How do we get there from here? We encounter that question a lot at Voltage Leadership with regard to leaders of all types. This is especially true for front line leaders who have been promoted into areas of great responsibility.

Our answer is for them to take a journey on “The Leader Ship”, pun intended. Below please find some tips and tools we employ with clients of all sizes in multiple industries to keep them on course.                                                                       

  • Pre-Boarding – Use assessments to help understand the leader’s behavior, motivations and aptitudes. At Voltage, we employ many assessment tools. Two of our favorites are DiSC, and Profiles XT depending on how deep a dive may be required for the role.
  • Charting the Course – The ability to “see the big picture” is essential for most leadership roles. We employ several tools that can be applied to any team at any level. Two of our favorites are:  1) the “Team Charter” which asks, why are we here, where are we going and what are the behaviors that will get us there and 2) the “Structural Tension” model which asks What are the desired outcomes? What is the current reality? How can we use our assets/strengths to overcome barriers? What baby steps can we take to get closer to the desired outcomes?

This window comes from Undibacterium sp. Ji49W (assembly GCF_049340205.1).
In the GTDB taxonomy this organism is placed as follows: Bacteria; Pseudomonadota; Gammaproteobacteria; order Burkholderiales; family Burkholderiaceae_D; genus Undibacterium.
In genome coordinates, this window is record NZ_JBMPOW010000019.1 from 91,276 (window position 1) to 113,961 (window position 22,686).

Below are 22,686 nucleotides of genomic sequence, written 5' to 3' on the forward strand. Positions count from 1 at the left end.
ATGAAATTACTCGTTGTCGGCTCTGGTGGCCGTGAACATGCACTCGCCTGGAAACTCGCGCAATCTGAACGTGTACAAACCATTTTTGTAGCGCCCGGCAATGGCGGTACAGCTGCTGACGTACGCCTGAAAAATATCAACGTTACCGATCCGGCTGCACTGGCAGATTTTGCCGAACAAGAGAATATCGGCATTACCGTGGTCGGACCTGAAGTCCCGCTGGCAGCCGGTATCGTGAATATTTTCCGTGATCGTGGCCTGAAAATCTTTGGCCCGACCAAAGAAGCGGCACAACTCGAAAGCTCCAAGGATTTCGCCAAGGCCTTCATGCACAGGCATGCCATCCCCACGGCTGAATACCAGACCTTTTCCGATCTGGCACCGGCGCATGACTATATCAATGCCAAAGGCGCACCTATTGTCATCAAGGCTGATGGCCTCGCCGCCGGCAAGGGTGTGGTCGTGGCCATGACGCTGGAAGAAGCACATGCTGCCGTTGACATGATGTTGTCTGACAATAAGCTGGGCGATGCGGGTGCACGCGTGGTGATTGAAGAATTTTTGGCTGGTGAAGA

• Navigating – Once the right course is set, continue to actively steer the ship, by continually communicating the course to the crew. Make the right course corrections at the right time, based on firsthand knowledge from the crew obtained in well planned recurring 1:1 meetings Behind the Leader’s Closed Door.
  • Avoiding Icebergs – At Voltage we help client firms goBelow the Waterlineto ensure they fully understand and accept ownership of clarity regarding roles, responsibilities and expectations. If there is “noise” from the crew, understand why it is there. They may be right and helping to keep your ship afloat.